H1B visa (Bilal Aliyar m/Shutterstock.com)

As H-2B expands, the data is 'far from adequate'

The Trump administration has increased the number of temporary H-2B nonimmigrant worker visas from 66,000 to 81,000 to help cover demand for seasonal workers. But decisions on the number of visas issued to a variety of classes of foreign workers is based on data that could also use temporary help, one expert argues.

Daniel Costa, director of immigration law and policy research at the Economic Policy Institute, told GCN by e-mail that the data collected by the Labor Department regarding H-2B visas -- information on occupations, wages, work locations, etc. -- is in many ways "quite good." But the data comes from employers' initial applications and labor certifications for H-2B jobs and not from the actual visas or workers who ultimately entered the United States.

“DHS has the data on approved petitions (the next step in the H-2B process) but the[y] have poor record-keeping,” Costa said. "They don’t electronically store the work locations or the wages -- even though they collect it on paper forms -- and they use antiquated and much broader occupational codes that make it difficult to know exactly which jobs the data reflect.”

The Government Accountability Office released a report in 2015 that highlighted some of the issues surrounding H-2B data and found that "DHS does not electronically maintain standardized data on workers’ occupations, so information on occupations held is not fully known." 

DHS does not electronically record the “standardized occupational information” for approved workers. It is found only in the paperwork from employers. So, when reporting to Congress, DHS provides Department of Labor data that does include this information.

“These data, however, do not reflect the number of workers who are ultimately approved by DHS to work in these occupations,” GAO wrote. This Labor Department data is based on the number of visa workers that employers applied for, not the number they were approved for. “As a result, they generally provide an overestimate of the number of workers that may ultimately be approved in various occupations.”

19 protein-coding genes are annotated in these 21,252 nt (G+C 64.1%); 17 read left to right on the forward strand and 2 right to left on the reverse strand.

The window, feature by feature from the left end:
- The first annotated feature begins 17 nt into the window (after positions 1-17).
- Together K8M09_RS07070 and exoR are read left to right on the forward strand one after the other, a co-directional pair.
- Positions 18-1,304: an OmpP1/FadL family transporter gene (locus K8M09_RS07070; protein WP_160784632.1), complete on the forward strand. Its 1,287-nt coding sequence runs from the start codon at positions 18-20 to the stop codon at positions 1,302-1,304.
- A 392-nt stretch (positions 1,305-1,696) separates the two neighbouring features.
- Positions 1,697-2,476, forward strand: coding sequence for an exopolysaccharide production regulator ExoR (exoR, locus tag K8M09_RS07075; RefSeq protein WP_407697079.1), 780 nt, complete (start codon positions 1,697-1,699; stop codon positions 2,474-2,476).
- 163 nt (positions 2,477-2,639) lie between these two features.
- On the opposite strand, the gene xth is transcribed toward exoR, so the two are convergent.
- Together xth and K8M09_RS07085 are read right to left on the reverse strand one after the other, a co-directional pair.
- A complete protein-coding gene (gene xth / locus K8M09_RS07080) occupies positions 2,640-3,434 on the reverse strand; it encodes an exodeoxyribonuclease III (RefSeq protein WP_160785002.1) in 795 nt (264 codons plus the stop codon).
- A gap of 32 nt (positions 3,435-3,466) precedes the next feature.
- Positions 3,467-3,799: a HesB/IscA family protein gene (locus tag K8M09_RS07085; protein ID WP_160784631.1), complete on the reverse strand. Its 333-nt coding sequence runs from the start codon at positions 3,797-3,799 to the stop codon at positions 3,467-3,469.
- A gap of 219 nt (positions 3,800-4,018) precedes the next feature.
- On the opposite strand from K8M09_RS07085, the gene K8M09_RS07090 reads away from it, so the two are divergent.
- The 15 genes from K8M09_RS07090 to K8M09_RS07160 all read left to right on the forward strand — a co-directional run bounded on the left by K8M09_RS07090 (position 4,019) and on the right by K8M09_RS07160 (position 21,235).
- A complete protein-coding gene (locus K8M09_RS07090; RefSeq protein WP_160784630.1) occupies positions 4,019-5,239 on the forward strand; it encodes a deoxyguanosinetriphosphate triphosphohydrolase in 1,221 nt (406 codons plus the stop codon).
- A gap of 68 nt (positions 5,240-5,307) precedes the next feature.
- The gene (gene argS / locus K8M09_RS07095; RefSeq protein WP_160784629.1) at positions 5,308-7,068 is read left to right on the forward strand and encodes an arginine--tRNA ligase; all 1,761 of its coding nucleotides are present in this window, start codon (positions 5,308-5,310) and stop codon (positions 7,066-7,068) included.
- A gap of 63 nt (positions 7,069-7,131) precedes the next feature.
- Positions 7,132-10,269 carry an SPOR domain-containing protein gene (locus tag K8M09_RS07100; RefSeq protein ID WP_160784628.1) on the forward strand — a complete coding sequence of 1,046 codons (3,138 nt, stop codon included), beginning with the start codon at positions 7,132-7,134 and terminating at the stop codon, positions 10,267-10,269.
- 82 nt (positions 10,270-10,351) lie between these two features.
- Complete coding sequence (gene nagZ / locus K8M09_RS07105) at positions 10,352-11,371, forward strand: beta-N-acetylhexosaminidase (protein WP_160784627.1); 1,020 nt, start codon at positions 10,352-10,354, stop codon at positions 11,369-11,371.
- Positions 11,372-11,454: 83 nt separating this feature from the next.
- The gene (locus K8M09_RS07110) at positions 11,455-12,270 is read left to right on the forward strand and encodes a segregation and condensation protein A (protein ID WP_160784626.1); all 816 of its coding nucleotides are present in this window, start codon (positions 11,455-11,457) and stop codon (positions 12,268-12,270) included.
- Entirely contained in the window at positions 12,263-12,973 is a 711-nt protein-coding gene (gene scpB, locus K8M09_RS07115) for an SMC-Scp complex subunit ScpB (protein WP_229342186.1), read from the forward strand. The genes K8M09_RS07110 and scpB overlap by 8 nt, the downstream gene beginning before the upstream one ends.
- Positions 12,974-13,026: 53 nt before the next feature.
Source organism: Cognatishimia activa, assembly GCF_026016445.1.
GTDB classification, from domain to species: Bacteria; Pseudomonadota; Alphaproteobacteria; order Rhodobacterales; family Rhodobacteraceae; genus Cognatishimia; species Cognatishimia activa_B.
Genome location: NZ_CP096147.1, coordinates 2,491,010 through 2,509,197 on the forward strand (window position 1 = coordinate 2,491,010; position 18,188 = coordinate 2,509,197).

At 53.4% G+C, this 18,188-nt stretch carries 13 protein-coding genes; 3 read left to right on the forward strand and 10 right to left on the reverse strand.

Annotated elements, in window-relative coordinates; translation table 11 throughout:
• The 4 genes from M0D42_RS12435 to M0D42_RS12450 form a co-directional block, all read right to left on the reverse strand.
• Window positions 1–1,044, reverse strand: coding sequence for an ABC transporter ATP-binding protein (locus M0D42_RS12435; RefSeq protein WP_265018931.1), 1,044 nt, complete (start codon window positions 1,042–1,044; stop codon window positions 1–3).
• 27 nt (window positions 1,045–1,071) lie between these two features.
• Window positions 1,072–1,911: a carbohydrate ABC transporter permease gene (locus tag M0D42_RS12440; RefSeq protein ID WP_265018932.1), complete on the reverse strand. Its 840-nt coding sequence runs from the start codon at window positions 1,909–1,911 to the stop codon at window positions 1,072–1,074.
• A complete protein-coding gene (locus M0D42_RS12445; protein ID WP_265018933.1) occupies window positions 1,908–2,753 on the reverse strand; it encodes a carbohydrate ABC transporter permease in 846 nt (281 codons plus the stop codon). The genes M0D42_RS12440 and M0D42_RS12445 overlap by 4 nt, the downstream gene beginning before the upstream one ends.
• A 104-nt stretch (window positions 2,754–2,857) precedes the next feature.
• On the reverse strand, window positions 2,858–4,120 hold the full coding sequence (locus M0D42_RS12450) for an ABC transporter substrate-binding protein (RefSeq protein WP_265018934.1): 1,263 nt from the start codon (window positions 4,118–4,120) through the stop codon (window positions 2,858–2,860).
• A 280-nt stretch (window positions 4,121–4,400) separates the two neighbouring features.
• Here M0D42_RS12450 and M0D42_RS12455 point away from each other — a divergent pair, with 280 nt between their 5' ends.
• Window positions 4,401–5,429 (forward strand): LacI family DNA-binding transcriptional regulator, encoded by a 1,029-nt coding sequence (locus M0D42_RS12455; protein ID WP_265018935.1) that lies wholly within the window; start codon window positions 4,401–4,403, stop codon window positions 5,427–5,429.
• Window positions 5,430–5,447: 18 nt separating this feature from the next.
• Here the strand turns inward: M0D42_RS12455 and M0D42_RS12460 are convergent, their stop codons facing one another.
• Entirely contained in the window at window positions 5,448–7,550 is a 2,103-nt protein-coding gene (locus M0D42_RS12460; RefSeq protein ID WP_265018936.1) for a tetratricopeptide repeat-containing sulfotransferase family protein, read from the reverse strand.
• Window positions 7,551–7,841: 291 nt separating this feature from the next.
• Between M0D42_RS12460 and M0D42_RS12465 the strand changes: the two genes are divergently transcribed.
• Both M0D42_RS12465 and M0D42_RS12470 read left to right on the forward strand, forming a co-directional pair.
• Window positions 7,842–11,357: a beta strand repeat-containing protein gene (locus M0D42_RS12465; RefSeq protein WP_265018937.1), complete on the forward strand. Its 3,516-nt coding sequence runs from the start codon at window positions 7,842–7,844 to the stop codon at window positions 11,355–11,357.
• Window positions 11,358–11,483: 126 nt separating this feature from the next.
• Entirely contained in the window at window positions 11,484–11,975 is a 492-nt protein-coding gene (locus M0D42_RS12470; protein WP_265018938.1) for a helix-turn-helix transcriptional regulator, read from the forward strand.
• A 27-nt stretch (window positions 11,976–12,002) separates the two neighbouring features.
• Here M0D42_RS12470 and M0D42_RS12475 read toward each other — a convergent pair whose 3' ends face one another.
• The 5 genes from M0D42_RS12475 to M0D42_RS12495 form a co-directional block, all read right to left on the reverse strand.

“The current record-keeping practices are far from adequate,” EIP wrote in a report issued in March about estimates of the number of foreign workers by visa classification.

Similar issues exist in other visa programs, such as the H1-B program used to bring technology workers to the U.S.

Because occupation codes differ between the Labor Department and U.S. Customs and Immigration Services, it's “really impossible to compare [H1-B jobs] with the jobs that U.S. workers are doing," Costa told Computerworld in a March interview. And while the H-1B petition form that employers file asks for gender, it’s not information that can be gathered from USCIS because it collects information on paper forms.

As a result of these poor data collection practices, there is no detailed understanding of the size, scope and economic impact of employed nonimmigrants. Additionally, lack of information can make it difficult to adequately assist and protect workers, prevent abuse, uncover lawbreaking and prosecute abusers.

To improve data quality, the EPI recommended electronic visa data collection; standardizing categories and classification codes across visa classifications, including on work locations and occupational categories; and regularly publishing nonimmigrant visa data “by visa classification, including population estimates, and data on the employers, occupations, work locations, and wages of temporary foreign workers.”

Kathleen Hickey contributed to this report.

About the Author

Matt Leonard is a former reporter for GCN.

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